Neglecting proper training of the core and lower back can potentially develop into a muscular imbalance (meaning on side is stronger or more dominant than another) or extreme weakness of the core which often causes an improper pelvic and spinal position during activity.  This improper position and muscular weakness causes excessive or uneven force to your spine and according to Hodges PW, Richardson CA, a researcher indexed in the U.S. National Library of Medicine National Institutes of Health, a weak or poorly controlled core has been linked to low back pain and increased risk of injury.

Since back muscles control movements such as extension and flexion of the spine and trunk rotation, core strength training, specifically for the lower back, is an important part of any well balanced workout routine.  The stronger and more correctly balanced the core muscles are, the less the uneven strain on the spine.  Why is it then, that core training (unless it’s abs or crunches) and flexibility is often an afterthought when it comes to putting together your weekly workout plan?

For me, even though I love core exercises and core strength training, I find it very easy to skip the stretching of the lower back and core. The exercises are kind of boring, I don’t get overly fatigued, and it takes time away from other fun exercises like running, jumping rope, or weight training.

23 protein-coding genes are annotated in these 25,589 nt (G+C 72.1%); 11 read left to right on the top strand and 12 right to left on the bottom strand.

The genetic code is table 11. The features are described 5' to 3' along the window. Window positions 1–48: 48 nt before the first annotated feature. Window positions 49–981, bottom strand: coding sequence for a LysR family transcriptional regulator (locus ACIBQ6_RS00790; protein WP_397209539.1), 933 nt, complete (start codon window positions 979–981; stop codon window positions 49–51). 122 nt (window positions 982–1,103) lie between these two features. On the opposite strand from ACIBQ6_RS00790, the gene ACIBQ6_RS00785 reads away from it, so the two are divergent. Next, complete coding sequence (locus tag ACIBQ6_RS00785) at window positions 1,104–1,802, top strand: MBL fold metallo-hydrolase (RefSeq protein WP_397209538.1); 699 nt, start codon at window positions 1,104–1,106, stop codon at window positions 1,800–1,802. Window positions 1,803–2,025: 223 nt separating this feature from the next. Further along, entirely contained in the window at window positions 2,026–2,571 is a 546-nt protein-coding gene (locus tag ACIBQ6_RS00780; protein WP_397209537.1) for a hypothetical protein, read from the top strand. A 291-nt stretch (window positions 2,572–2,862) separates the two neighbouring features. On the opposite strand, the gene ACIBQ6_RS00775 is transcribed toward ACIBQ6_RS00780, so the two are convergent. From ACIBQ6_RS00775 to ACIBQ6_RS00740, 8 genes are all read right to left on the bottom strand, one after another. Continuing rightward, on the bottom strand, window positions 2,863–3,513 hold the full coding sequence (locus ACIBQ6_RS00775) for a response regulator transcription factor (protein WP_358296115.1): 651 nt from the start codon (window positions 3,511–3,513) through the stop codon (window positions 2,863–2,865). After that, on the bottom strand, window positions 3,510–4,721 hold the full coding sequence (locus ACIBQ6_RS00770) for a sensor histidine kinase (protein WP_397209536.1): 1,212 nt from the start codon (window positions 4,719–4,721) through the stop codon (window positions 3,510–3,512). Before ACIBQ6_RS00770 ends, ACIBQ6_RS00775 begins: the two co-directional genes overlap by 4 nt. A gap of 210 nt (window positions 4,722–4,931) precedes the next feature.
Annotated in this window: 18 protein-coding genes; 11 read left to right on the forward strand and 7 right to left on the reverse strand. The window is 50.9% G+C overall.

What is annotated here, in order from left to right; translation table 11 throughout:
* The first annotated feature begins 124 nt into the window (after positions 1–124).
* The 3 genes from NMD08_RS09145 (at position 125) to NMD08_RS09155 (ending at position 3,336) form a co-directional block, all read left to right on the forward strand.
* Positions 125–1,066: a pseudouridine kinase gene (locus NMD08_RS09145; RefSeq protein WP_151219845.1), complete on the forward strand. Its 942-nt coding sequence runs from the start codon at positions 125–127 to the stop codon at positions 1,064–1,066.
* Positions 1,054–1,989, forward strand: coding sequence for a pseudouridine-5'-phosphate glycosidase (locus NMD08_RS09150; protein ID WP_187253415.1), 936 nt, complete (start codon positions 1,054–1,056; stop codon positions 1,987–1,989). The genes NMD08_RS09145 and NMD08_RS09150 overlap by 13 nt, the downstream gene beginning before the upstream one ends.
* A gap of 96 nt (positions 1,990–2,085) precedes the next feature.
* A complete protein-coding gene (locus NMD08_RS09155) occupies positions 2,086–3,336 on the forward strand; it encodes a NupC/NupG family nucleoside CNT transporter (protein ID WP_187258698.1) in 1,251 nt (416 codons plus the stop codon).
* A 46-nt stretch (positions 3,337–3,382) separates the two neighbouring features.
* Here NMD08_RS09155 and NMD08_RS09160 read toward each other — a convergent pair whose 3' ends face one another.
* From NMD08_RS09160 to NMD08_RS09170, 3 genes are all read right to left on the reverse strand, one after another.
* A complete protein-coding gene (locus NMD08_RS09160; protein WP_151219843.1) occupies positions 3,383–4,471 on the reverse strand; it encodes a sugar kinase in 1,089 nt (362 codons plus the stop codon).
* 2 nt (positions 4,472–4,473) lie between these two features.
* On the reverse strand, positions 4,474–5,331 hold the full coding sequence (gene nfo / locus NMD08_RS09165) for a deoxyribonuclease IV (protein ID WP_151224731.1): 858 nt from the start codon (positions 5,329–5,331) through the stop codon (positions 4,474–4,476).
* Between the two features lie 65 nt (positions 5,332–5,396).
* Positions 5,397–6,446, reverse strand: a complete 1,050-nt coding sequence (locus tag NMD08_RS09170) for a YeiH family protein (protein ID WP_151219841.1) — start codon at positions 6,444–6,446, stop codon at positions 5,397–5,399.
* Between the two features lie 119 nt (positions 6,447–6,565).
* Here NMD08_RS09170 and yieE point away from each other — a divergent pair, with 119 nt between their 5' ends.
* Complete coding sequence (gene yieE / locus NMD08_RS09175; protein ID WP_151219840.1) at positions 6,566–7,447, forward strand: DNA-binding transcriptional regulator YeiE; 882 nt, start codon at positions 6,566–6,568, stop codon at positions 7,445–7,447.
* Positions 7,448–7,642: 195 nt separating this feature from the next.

The only way I can motivate myself to make an effort to perform lower back strengthening and stretching on a regular basis is to remind myself that it helps prevent fluke injuries and develops my body strength in a balanced way and to schedule it on a certain day, like Saturday, when I know I have more free time.  It helps me stay motivated enough to do the exercises at least once per week.

While searching the web, I found two reference articles you can use as guides to incorporating lower back exercises into your routine. The first article demonstrates back strengthening exercises with the use of an exercise ball. The second article shows lower back stretches and strengthening moves you can do at home, without any equipment.

Strategies for incorporating these exercises into your workouts

*Perform the lower back stretches and back strengthening exercises between difficult sets (as a rest period).

*Rotating between challenging core exercises and easier lower back exercises at the end or beginning of your workout.

*Lower Back exercises and stretching at the end of my workout as a cool-down.

In addition to preventing injuries, improving strength and flexibility of abdominal and back muscles helps to stabilize the spine and make it easier to maintain correct posture. Five or ten minutes a week of invested time can prevent injuries that can require weeks of slow recovery and continual pain (I know about this very well). Instead of ignoring the importance of these exercises, just give in and do them! You’ll thank me!

If you do your exercises and still have chronic back pain, you might want to check out this website I found that deals with rehabilitation and natural pain management.